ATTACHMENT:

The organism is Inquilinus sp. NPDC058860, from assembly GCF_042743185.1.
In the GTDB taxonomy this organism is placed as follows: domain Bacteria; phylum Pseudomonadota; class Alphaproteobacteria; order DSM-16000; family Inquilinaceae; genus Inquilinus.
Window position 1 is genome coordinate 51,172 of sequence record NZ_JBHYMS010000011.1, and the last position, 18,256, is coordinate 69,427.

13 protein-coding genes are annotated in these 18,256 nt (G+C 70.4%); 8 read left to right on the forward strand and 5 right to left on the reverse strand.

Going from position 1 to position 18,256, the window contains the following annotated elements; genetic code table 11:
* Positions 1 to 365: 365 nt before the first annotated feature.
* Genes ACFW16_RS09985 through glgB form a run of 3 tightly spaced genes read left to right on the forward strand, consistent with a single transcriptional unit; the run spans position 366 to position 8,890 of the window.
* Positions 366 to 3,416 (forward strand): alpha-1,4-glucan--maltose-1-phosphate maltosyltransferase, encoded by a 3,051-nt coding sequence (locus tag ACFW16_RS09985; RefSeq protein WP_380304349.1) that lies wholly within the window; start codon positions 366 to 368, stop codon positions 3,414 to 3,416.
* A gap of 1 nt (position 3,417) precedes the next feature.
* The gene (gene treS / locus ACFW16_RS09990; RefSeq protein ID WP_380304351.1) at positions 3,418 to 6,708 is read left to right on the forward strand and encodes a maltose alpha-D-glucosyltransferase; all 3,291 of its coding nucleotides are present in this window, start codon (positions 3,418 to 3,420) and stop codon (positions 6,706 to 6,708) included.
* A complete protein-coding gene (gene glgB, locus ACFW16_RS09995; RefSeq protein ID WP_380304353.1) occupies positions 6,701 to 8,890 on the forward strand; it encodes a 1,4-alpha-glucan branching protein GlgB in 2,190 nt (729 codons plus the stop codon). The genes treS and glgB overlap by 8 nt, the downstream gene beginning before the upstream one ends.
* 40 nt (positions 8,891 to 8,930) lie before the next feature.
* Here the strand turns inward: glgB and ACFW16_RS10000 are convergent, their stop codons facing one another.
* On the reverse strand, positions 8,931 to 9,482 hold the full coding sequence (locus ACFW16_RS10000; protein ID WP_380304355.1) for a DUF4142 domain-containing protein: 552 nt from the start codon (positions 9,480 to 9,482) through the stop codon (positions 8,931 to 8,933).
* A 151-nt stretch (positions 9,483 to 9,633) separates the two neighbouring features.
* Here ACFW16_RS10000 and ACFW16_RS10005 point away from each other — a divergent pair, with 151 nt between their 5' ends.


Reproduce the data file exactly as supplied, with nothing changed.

The organism is Inquilinus sp. NPDC058860, from assembly GCF_042743185.1.
In the GTDB taxonomy this organism is placed as follows: domain Bacteria; phylum Pseudomonadota; class Alphaproteobacteria; order DSM-16000; family Inquilinaceae; genus Inquilinus.
Window position 1 is genome coordinate 51,172 of sequence record NZ_JBHYMS010000011.1, and the last position, 18,256, is coordinate 69,427.

13 protein-coding genes are annotated in these 18,256 nt (G+C 70.4%); 8 read left to right on the forward strand and 5 right to left on the reverse strand.

Going from position 1 to position 18,256, the window contains the following annotated elements; genetic code table 11:
* Positions 1 to 365: 365 nt before the first annotated feature.
* Genes ACFW16_RS09985 through glgB form a run of 3 tightly spaced genes read left to right on the forward strand, consistent with a single transcriptional unit; the run spans position 366 to position 8,890 of the window.
* Positions 366 to 3,416 (forward strand): alpha-1,4-glucan--maltose-1-phosphate maltosyltransferase, encoded by a 3,051-nt coding sequence (locus tag ACFW16_RS09985; RefSeq protein WP_380304349.1) that lies wholly within the window; start codon positions 366 to 368, stop codon positions 3,414 to 3,416.
* A gap of 1 nt (position 3,417) precedes the next feature.
* The gene (gene treS / locus ACFW16_RS09990; RefSeq protein ID WP_380304351.1) at positions 3,418 to 6,708 is read left to right on the forward strand and encodes a maltose alpha-D-glucosyltransferase; all 3,291 of its coding nucleotides are present in this window, start codon (positions 3,418 to 3,420) and stop codon (positions 6,706 to 6,708) included.
* A complete protein-coding gene (gene glgB, locus ACFW16_RS09995; RefSeq protein ID WP_380304353.1) occupies positions 6,701 to 8,890 on the forward strand; it encodes a 1,4-alpha-glucan branching protein GlgB in 2,190 nt (729 codons plus the stop codon). The genes treS and glgB overlap by 8 nt, the downstream gene beginning before the upstream one ends.
* 40 nt (positions 8,891 to 8,930) lie before the next feature.
* Here the strand turns inward: glgB and ACFW16_RS10000 are convergent, their stop codons facing one another.
* On the reverse strand, positions 8,931 to 9,482 hold the full coding sequence (locus ACFW16_RS10000; protein ID WP_380304355.1) for a DUF4142 domain-containing protein: 552 nt from the start codon (positions 9,480 to 9,482) through the stop codon (positions 8,931 to 8,933).
* A 151-nt stretch (positions 9,483 to 9,633) separates the two neighbouring features.
* Here ACFW16_RS10000 and ACFW16_RS10005 point away from each other — a divergent pair, with 151 nt between their 5' ends.